Andres Segovia was in the East Room, but Jimmy Carter was in the Middle East. Thought the twain did not meet yesterday, "if we get peace," said Walter Mondale, "it will all be worthwhile."

It was the fifth and final White House Sunday afternoon concert (until next fall). President Carter's standin, Vice President Mondale, was there as host to introduce the 85-year-old Segovia as the "unchallenged master of the Spanish classical guitar."

And it was the second time in six months that the Israeli-Egyptian peace negotiations had kept Carter off the East Room stage with his guest artist. The first was when he conducted the Camp David negotiations last September and cellist Mstislav Rostropovich was the afternoon's star attraction.

"I know the hopes of all humanity are with the president as he searches for peace in the Mideast," Mondale told the 220 guests, including a crosssection of official and unofficial Washington as well as Amy, Chip and Annette Carter and the president's sister, Ruth Carter Stapleton.

Carter telephoned Segovia in New York to tell him he would not be at the White House concert, Segovia's wife Emilia said yesterday. "I think" she added, "its more important what he is doing now. We need peace -- in Israel, in Spain, everywhere."

Segovia said he was disappointed but that he was glad the president had sent the vice president to fill in.

The way that happened, according to what Mondale told the crowd in the East Room, "I asked what my duties were as acting president. I said [to Carter], 'Would you like me to sit in the Oval Office while you're gone?" And he said, 'No'."

When Mondale asked if he should represent the president in Venezuela and Brazil at the inaugurations of their presidents, Carter said he thought Joan Mondale would do "a better job. Besides, Fritz, I want you to be at the center of power at all times." That was why, said the vice president, he was with Andres Segovia yesterday.

After the concert in the Blue Room, as Mondale and Segovia toasted each other with champagne, Mondale's expansiveness disappeared when questioned about reports from Israel that Carter was extending his stay by a day. "No comment," said Mondale.

Chip Carter, who joined Mondale and the Segovias (with the couple's 8-year-old son) in receiving guests, said he too had heard about the extra day but did not know what it meant. He said he thought that if his father's journery is successful, it will help his re-election chances. If it fails, "it won't hurt -- I don't see how it can. He's done as much as anyone can -- that's my biased thinking, of course."

Chip Carter said the president "went over there thinking it was a chance. He had real doubts and everyone around here was real nervous. It's not the last mile, but it's a good start."

Chip Carter said he has Democratic party "commitments" until mid-April, after which he expects to join his father's re-election campaign committee as a paid "surrogate speaker... I will have to be paid. I've got a little boy to raise." He and Caron Carter continue to be separated, though still "good friends," he said.

Unlike the president's son, who lives in the White House, Evan Dobelle -- who is expected to become coordinator of the Carter campaign committee -- was guarded about discussing re-relection efforts inside the Executive Mansion.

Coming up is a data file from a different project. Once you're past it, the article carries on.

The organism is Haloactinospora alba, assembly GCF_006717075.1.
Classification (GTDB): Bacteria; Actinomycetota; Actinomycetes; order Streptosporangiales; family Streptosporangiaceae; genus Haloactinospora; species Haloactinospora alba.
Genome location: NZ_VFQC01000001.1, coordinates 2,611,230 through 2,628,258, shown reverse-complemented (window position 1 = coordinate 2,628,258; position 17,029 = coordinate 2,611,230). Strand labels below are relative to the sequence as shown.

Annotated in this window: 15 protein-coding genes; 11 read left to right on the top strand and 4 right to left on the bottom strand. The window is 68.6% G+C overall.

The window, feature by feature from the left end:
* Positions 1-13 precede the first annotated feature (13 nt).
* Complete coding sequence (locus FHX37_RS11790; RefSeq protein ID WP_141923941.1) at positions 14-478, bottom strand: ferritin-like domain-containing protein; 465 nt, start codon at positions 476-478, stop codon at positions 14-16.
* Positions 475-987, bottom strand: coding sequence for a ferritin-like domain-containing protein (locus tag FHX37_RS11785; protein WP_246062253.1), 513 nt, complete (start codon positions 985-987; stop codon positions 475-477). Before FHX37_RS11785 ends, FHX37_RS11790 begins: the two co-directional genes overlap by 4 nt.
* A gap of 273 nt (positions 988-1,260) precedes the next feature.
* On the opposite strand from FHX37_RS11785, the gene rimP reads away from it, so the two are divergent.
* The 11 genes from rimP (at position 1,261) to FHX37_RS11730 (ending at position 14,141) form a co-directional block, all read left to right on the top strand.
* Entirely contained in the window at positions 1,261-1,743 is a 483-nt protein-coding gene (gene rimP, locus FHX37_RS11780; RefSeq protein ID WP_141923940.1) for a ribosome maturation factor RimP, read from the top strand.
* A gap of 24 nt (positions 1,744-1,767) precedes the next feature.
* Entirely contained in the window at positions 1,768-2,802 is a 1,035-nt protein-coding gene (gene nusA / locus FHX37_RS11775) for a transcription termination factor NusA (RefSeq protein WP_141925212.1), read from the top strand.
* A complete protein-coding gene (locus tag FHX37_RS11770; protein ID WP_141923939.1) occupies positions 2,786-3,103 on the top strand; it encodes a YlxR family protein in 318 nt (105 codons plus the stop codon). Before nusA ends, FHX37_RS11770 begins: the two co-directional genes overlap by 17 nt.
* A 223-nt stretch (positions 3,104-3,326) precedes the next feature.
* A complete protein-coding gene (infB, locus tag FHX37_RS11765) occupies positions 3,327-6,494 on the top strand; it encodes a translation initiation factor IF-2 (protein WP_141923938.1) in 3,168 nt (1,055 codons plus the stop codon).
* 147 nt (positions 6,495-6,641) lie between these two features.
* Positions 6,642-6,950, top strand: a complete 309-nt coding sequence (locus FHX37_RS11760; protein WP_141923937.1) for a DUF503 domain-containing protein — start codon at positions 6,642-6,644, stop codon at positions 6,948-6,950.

"The law says we have 10 days to file the names of the committee with the FEC (Federal Election Commission) and in the meantime one should not discuss the presidential campaign in the White House," said Dobelle.

Of Carter's bid for peace, Dobelle remained aloof -- "I wouldn't like to put a political tone on it. The main thing is peace in the Middle East, that's the president's main motivation."

Amy Carter, 11, was the first person through the receiving line, turning her cheek for a kiss from Emillia Segovia, whom she had med a year ago when the Segovias attended the first Sunday afternoon concert given by Vladimir Horowitz.

"How's the violin coming?" someone asked her, as she walked past. "Yuk," she replied, making a face.

G. William Miller, head of the Federal Reserve Board, said he was struck by "how soft" Segovia's hand was -- not a trace of a callus. The softness of the economy was another tune.

"This afternoon, it doesn't look soft," he said nooding toward the well-dressed crowd munching cold lobster medallions, prosciutto with fresh white asparagus, hot oysters with Bernaise sauce and other dishes passed on silver trays by white-gloved waiters.

"But," Miller continued, "the psychology of inflation is continuing. People are spending a little more than they should. I think it will slow down a little as the year progresses."

Segovia, clad impeccably in cutaway coat with pearl-gray vest and string tie, sauntered through the mansion in an almost proprietary manner. It was his first performance there, though John Kennedy had invited him several times. "Other presidents weren't very fond of music, I think," he told Mondale.

"That's why I quoted General [Ulysses] Grant," Mondale said, referring to a story he had told everybody earlier in the East Room: President Grant used to summarize his feelings about music with "I know only two tunes -- one of them is 'Yankee Doodle,' the other isn't," said Mondale.

"Fortunately," Mondale added, "the spirit conveyed by that comment is long departed."